Methodology for Determining Health Professionals Numbers by County

The Health Professions Resource Center (HPRC) receives data files each year from each of the health professions licensing boards. Some boards supply only a mailing (residence) address while others provide both a mailing and a practice address. HPRC prefers to report data by county of practice when possible, as this provides more accurate information as to where providers are actually practicing (many providers practice in a different county from the one in which they live). To determine in which county a health provider resides or practices - and therefore which county should be assigned to the data record - HPRC has, in the past, used a file which contains all of the zip codes in Texas, and the county in which that zip code is located. However, there are many zip codes in Texas that cross county lines. Only one county name can be associated with each zip code in this method; therefore, some records with one of these zip codes get coded to the wrong counties. A further complication is that sometimes the zip code is missing while the street address and city name are available. HPRC would assign a county name based on the city name, but just as with zip codes, there are many cities in Texas that are in more than one county (several are in more than two). Therefore, mistakes are made using this method as well.

In an effort to increase the accuracy of the information reported by HPRC, in 2008, the GIS section of the Center for Health Statistics used geocoding software to assign county names to each record. This method uses the entire address and not just the zip code, which increases the accuracy of the records with zip codes and/or city names in more than one county, and also helps to correct errors made when a zip code is entered incorrectly in the database (just transposing two numbers could move a record to the other side of the state).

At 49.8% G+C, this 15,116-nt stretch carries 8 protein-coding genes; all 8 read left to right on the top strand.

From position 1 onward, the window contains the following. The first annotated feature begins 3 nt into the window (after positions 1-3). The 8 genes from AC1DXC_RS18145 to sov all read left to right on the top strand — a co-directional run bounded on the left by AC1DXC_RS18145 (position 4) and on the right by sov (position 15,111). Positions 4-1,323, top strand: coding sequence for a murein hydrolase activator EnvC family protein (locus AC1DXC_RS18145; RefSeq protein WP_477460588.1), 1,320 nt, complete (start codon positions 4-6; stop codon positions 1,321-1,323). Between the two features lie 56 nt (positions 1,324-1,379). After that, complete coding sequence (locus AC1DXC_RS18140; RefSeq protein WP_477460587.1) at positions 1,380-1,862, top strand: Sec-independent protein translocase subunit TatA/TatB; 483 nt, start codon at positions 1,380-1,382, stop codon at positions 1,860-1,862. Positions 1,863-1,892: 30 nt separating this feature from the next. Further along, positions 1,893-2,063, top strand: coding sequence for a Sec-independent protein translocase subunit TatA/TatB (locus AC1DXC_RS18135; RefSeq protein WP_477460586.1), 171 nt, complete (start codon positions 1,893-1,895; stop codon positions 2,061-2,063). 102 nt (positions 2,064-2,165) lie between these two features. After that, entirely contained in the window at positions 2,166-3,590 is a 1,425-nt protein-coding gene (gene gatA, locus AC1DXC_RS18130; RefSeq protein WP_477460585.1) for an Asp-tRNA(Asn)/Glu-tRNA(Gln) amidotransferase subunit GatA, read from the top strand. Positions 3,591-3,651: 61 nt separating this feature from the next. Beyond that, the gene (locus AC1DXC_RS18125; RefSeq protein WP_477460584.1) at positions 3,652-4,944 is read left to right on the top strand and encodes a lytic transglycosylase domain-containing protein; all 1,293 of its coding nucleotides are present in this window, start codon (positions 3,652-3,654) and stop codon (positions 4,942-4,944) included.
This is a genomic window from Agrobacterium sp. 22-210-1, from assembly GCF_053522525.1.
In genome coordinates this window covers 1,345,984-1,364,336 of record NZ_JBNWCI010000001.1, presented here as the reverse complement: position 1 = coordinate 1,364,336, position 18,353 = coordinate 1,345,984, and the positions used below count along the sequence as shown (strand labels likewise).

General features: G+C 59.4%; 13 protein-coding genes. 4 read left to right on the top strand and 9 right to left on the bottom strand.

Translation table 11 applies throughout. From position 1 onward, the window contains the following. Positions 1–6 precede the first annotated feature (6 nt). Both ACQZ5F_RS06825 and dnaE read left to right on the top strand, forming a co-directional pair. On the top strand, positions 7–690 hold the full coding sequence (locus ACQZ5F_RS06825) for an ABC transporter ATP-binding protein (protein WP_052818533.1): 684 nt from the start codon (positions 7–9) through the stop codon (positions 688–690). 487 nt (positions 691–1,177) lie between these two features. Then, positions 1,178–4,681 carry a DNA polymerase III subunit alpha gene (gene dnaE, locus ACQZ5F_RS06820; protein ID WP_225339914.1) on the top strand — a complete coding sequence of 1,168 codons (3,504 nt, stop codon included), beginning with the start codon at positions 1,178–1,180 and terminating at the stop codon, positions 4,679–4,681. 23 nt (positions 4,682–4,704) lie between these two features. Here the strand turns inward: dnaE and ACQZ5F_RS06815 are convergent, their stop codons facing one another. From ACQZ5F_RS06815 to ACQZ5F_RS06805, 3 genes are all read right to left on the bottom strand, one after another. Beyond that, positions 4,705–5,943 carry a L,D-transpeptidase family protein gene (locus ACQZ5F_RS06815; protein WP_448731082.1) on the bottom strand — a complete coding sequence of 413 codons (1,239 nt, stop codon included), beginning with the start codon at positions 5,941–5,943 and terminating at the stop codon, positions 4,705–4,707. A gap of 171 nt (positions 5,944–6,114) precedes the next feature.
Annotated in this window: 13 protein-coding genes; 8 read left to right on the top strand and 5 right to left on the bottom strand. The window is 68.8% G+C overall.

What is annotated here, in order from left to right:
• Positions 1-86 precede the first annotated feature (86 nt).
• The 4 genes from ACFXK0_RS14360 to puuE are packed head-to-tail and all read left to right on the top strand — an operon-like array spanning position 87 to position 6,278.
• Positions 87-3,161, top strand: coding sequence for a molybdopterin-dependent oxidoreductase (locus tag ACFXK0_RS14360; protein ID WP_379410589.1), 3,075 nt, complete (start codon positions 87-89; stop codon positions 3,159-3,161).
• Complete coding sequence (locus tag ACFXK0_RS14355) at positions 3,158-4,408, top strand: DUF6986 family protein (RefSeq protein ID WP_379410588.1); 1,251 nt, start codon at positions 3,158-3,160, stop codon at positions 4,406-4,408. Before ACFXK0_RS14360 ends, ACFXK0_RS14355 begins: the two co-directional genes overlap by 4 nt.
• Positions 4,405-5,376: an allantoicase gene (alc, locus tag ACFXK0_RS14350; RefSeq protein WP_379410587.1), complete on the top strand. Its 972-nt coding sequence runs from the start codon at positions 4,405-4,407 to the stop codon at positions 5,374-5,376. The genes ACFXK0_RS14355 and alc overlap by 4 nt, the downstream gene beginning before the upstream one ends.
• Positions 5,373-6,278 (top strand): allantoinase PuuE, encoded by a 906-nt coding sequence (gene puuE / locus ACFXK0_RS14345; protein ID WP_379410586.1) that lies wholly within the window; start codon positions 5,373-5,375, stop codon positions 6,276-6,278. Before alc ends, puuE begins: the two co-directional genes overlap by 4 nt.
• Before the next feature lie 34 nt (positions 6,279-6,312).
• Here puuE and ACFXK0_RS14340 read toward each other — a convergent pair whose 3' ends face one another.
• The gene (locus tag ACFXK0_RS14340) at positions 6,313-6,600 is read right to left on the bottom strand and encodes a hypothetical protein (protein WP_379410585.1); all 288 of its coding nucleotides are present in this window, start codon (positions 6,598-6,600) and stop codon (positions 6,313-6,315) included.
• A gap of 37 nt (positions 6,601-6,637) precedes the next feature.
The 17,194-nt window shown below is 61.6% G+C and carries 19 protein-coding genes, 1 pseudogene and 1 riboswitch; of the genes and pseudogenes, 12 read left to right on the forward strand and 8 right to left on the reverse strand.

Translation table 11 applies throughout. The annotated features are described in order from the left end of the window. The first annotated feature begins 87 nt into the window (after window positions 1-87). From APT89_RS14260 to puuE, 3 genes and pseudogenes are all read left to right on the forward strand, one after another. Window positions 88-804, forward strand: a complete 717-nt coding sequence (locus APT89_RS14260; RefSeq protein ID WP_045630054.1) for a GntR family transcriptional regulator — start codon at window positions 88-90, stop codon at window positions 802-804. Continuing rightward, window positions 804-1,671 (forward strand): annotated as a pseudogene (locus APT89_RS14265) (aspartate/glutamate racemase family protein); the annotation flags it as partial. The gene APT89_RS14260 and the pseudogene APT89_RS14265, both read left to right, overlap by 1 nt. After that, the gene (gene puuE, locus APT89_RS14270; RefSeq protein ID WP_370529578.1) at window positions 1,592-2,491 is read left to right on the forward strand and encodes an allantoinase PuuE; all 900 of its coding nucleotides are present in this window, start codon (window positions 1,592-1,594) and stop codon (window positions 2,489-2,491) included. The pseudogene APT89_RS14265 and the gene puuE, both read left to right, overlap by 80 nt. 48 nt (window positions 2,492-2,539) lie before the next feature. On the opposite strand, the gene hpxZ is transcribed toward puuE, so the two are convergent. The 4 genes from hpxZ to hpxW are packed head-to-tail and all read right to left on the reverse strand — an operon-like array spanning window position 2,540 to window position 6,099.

The most obvious result of this change in methodology is that some records that were coded to the central county of a metropolitan area in the past are now getting coded to surrounding counties. For example, some records that were coded to Harris County in the past - either because of the zip code, or because the city name was Houston - are now being coded to Fort Bend or Montgomery Counties. Some records that were coded to Dallas County in the past are now being coded to Collin or Denton Counties. In some cases, the number of records changing counties can be several hundred, for the largest counties.

Therefore, some counties will show a large increase or decrease in the numbers, compared to 2007 and past years. HPRC intends to continue geocoding in the future, so these discrepancies should disappear eventually, and, the current and future data should be more accurate than that of past years. However, some errors probably still remain, as some records do not provide complete addresses; if HPRC is not given a full street address and zip code, for example, and the only information provided is the city name of Dallas, that record will continue to be coded to Dallas County, even though the City of Dallas spans Dallas, Denton, Collin, Kaufman, and Rockwall Counties. Complete accuracy in assigning a county name, even with GIS software, can only be done if the board provides a full street address, city name, and correct zip code for each record.